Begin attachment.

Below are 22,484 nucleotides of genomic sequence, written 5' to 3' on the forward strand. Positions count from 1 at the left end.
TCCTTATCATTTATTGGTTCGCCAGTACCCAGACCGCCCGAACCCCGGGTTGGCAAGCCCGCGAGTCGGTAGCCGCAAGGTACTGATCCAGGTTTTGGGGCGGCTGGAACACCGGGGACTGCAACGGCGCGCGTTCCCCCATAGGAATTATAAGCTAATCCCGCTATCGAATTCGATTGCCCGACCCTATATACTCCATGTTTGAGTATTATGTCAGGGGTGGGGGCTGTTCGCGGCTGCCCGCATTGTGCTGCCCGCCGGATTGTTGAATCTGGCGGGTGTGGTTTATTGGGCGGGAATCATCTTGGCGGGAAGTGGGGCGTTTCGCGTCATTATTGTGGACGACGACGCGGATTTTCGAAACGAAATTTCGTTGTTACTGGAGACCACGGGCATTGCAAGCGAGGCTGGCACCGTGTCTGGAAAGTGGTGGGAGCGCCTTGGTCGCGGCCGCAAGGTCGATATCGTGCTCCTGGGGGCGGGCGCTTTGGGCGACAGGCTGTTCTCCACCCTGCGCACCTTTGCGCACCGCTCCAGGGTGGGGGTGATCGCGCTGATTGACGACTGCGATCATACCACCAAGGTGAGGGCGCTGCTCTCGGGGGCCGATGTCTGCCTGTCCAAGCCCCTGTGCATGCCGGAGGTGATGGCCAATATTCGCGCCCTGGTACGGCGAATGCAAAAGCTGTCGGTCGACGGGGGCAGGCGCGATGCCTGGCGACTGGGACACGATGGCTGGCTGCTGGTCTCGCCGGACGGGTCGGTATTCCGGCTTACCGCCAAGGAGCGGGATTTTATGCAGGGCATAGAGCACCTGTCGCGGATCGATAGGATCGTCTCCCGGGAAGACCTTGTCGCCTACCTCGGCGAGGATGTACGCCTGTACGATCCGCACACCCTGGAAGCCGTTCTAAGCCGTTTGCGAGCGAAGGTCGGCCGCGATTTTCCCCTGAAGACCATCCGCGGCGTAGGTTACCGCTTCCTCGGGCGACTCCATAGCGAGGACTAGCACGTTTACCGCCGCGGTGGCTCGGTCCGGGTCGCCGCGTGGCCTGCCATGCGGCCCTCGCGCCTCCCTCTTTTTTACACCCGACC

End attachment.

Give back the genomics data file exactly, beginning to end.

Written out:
Below are 22,484 nucleotides of genomic sequence, written 5' to 3' on the forward strand. Positions count from 1 at the left end.
TCCTTATCATTTATTGGTTCGCCAGTACCCAGACCGCCCGAACCCCGGGTTGGCAAGCCCGCGAGTCGGTAGCCGCAAGGTACTGATCCAGGTTTTGGGGCGGCTGGAACACCGGGGACTGCAACGGCGCGCGTTCCCCCATAGGAATTATAAGCTAATCCCGCTATCGAATTCGATTGCCCGACCCTATATACTCCATGTTTGAGTATTATGTCAGGGGTGGGGGCTGTTCGCGGCTGCCCGCATTGTGCTGCCCGCCGGATTGTTGAATCTGGCGGGTGTGGTTTATTGGGCGGGAATCATCTTGGCGGGAAGTGGGGCGTTTCGCGTCATTATTGTGGACGACGACGCGGATTTTCGAAACGAAATTTCGTTGTTACTGGAGACCACGGGCATTGCAAGCGAGGCTGGCACCGTGTCTGGAAAGTGGTGGGAGCGCCTTGGTCGCGGCCGCAAGGTCGATATCGTGCTCCTGGGGGCGGGCGCTTTGGGCGACAGGCTGTTCTCCACCCTGCGCACCTTTGCGCACCGCTCCAGGGTGGGGGTGATCGCGCTGATTGACGACTGCGATCATACCACCAAGGTGAGGGCGCTGCTCTCGGGGGCCGATGTCTGCCTGTCCAAGCCCCTGTGCATGCCGGAGGTGATGGCCAATATTCGCGCCCTGGTACGGCGAATGCAAAAGCTGTCGGTCGACGGGGGCAGGCGCGATGCCTGGCGACTGGGACACGATGGCTGGCTGCTGGTCTCGCCGGACGGGTCGGTATTCCGGCTTACCGCCAAGGAGCGGGATTTTATGCAGGGCATAGAGCACCTGTCGCGGATCGATAGGATCGTCTCCCGGGAAGACCTTGTCGCCTACCTCGGCGAGGATGTACGCCTGTACGATCCGCACACCCTGGAAGCCGTTCTAAGCCGTTTGCGAGCGAAGGTCGGCCGCGATTTTCCCCTGAAGACCATCCGCGGCGTAGGTTACCGCTTCCTCGGGCGACTCCATAGCGAGGACTAGCACGTTTACCGCCGCGGTGGCTCGGTCCGGGTCGCCGCGTGGCCTGCCATGCGGCCCTCGCGCCTCCCTCTTTTTTACACCCGACC